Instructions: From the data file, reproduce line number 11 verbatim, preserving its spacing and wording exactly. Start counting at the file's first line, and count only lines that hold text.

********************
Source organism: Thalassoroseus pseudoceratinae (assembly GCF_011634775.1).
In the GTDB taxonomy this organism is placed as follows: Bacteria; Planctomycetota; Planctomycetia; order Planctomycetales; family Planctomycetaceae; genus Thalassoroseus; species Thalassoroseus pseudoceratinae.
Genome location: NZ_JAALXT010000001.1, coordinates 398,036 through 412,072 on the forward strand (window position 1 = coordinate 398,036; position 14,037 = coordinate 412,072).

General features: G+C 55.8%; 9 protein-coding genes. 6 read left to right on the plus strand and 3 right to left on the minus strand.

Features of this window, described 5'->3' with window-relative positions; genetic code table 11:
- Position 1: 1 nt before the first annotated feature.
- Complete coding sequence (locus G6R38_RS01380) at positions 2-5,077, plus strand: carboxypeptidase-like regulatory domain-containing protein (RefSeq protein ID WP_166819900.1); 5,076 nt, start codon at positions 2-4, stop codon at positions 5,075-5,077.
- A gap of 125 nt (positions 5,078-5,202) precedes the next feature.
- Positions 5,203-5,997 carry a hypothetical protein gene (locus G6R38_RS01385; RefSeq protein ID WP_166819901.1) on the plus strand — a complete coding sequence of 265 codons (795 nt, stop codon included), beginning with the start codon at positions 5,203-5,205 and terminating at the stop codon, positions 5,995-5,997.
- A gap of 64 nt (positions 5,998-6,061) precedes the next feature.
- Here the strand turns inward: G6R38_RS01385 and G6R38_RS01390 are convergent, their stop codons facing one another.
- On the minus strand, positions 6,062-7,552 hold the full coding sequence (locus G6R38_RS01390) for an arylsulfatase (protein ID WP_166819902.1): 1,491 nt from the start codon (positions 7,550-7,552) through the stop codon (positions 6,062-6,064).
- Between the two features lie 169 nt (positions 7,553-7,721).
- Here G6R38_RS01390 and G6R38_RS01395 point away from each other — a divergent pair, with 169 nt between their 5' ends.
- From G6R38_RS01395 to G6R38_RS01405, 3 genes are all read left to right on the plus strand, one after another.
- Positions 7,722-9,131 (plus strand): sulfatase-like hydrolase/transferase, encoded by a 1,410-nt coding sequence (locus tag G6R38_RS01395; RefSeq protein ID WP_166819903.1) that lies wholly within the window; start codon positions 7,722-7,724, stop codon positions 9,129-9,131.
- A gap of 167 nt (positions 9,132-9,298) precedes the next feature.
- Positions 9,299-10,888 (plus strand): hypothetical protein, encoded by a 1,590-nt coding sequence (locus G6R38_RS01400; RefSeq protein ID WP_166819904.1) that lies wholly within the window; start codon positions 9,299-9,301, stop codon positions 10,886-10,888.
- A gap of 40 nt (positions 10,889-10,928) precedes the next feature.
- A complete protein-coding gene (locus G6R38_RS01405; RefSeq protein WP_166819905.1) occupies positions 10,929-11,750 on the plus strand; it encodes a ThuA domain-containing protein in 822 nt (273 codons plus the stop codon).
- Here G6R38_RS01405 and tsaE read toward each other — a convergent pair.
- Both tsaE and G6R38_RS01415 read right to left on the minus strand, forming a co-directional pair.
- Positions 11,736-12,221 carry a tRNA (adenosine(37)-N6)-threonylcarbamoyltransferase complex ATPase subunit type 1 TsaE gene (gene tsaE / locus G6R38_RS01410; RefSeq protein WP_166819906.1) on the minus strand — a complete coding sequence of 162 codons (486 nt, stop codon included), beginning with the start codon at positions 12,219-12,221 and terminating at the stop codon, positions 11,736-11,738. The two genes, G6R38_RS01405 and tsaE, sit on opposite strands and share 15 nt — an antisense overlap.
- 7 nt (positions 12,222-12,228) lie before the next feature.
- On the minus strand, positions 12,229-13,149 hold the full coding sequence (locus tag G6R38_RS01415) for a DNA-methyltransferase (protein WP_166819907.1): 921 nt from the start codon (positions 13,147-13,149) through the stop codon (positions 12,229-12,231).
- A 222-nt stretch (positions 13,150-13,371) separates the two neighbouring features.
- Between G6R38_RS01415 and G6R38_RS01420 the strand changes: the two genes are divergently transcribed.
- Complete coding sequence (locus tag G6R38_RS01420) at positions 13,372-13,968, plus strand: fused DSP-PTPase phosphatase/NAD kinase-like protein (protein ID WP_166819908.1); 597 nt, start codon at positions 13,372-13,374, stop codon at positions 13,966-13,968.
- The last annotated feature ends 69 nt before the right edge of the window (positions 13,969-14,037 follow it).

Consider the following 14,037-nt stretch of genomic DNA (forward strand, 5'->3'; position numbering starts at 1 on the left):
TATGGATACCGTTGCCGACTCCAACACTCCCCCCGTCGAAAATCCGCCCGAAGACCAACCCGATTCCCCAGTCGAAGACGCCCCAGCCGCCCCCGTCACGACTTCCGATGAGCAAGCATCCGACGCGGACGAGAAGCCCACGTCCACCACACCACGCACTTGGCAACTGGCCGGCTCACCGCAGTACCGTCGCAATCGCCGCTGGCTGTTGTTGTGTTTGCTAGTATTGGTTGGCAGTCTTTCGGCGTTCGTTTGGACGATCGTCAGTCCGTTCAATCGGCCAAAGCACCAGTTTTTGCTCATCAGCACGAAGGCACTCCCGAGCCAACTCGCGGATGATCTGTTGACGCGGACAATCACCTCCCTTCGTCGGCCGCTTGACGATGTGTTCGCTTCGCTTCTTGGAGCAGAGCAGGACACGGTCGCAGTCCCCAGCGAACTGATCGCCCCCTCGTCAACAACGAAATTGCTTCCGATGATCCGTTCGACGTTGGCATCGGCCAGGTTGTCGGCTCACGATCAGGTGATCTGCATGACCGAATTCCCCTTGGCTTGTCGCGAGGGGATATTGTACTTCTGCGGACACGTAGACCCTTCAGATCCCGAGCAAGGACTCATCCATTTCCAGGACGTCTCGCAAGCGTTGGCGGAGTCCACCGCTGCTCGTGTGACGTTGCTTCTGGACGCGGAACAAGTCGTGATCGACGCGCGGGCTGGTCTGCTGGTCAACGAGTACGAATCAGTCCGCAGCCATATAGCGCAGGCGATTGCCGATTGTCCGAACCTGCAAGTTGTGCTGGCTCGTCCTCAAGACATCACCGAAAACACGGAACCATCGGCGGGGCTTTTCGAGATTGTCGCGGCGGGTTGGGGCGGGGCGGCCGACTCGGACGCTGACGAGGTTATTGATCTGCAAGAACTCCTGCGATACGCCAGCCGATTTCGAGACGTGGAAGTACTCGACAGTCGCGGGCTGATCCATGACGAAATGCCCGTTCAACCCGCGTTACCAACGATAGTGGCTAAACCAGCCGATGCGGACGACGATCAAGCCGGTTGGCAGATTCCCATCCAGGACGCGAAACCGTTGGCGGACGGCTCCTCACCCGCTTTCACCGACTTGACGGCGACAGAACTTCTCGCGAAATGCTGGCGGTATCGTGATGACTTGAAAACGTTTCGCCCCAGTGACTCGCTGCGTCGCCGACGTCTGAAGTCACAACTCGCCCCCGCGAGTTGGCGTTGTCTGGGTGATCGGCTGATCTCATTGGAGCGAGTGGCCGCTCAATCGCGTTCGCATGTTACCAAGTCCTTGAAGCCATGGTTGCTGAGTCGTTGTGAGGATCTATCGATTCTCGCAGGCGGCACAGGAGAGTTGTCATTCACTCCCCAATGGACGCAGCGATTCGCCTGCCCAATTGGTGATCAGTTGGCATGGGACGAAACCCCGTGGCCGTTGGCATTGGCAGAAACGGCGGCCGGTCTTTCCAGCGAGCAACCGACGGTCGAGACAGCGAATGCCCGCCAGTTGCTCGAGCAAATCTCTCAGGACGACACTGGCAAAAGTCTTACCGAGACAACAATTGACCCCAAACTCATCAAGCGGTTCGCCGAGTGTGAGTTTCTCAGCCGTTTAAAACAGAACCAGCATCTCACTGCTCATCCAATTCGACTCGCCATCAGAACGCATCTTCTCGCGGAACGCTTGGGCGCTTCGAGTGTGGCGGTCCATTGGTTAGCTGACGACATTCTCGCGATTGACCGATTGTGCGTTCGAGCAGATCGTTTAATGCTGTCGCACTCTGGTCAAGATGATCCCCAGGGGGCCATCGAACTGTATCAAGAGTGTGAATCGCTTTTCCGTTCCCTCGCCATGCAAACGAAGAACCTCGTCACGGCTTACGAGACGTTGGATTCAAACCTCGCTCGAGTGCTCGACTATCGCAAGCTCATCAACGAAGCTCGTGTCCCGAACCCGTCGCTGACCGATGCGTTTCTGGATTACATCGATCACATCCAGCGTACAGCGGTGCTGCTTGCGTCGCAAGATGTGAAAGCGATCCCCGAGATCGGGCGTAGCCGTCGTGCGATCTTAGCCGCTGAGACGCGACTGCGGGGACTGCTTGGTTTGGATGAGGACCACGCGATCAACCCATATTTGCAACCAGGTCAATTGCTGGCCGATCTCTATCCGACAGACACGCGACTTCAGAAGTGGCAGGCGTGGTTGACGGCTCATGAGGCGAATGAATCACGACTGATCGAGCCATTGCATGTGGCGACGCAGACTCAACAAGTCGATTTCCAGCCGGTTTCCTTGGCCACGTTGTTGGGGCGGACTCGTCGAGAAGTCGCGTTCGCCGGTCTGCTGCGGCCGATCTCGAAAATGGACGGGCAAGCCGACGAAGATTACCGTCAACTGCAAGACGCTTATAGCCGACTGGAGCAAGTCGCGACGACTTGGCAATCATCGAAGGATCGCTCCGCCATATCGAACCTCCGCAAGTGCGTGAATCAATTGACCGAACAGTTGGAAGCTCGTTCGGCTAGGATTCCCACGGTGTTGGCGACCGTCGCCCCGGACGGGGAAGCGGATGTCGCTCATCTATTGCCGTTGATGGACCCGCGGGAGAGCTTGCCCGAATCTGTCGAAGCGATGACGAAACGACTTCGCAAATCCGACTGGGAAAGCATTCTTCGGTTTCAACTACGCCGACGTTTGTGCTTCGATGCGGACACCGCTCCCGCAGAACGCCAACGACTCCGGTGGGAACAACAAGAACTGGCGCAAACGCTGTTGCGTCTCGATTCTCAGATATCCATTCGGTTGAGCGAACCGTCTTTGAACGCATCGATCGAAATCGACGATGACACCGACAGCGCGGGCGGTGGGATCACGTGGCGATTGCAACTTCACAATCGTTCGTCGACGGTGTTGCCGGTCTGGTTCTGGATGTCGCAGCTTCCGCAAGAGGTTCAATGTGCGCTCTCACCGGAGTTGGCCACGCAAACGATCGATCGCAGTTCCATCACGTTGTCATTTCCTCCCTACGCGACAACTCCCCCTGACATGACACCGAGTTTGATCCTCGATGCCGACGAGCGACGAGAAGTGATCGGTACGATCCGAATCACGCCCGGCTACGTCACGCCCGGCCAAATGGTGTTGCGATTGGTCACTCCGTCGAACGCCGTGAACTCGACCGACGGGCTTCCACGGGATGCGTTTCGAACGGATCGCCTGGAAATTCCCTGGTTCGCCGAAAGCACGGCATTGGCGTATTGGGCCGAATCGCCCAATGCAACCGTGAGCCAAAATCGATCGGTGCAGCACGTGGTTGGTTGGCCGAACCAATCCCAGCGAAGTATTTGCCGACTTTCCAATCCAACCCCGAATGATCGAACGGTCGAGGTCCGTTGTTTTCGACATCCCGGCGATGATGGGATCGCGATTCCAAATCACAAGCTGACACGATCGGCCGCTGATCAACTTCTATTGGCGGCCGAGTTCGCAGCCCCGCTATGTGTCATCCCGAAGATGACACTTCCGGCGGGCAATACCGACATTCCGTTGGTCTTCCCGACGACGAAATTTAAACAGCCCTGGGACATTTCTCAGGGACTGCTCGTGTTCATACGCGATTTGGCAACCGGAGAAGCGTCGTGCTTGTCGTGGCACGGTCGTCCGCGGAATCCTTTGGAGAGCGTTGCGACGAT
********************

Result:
- Here the strand turns inward: G6R38_RS01385 and G6R38_RS01390 are convergent, their stop codons facing one another.